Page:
Kindness is like sprouts and silence – underrated. You rarely see it promoted in laws or tested in exams. It fails to reach the Hollywood heights of beauty, brains, courage and wealth. It’s not a gift bestowed on Sleeping Beauty at her christening. And the frog wins his kiss through guilt not generosity.
Why is this beautiful, heroic quality so unsung? Perhaps because it’s quiet, camera-shy and hard to define. It comes from the old English word ‘cynd’, which means ‘innate nature,’ leading to ‘the feelings of relatives for each other.’ So kindness begins at home – with ‘kin’ or family. But it travels far beyond: to volunteers in Greece who rescue strangers staggering off boats, or to my friend who serves tea on the street to homeless people. The dictionary definition of kindness – ‘being friendly, generous, and considerate’ – hardly scratches the surface. What about the creativity, freedom and wonder that attend a kind act, so startling and one-way that it can only come from God?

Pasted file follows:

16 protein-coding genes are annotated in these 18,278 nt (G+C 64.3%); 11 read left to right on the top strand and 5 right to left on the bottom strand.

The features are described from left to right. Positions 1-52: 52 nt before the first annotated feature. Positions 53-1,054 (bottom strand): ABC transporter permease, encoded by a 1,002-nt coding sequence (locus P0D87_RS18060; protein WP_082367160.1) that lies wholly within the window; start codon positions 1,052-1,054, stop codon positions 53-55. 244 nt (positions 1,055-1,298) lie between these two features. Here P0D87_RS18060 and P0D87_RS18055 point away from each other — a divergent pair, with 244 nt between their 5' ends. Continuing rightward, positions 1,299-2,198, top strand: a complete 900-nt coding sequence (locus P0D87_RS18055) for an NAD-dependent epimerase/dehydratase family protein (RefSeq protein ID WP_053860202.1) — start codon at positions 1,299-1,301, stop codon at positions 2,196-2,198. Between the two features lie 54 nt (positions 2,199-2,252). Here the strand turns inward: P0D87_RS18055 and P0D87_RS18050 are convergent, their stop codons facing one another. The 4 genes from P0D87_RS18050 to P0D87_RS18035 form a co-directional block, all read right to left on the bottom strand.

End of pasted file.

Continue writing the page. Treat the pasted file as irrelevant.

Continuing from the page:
Though hard to define, it’s easy to spot. Why not make a kindness list to zing up the darkening days? Here are some highlights from my last week.
The Transition Year pupil who listened, asked questions and gave choices to her partner with learning difficulties as they wrote a story together. ‘What colour is the man’s hair, do you think? Is he called Charlie or Pete?
One of my daughters hugging her sister for a success she’d love to have had.
The teacher I saw cleaning a pupil’s schoolbag after her yoghurt leaked.
My husband turning off the hot tap, removing the bowl from the sink and running the cold tap to get me a glass of water in the middle of his washing up. Mini-kindnesses are mega.
Librarians. All of them, everywhere, always, with their coffee, whopper scones, enthusiasm and patience with hare-brained visiting authors.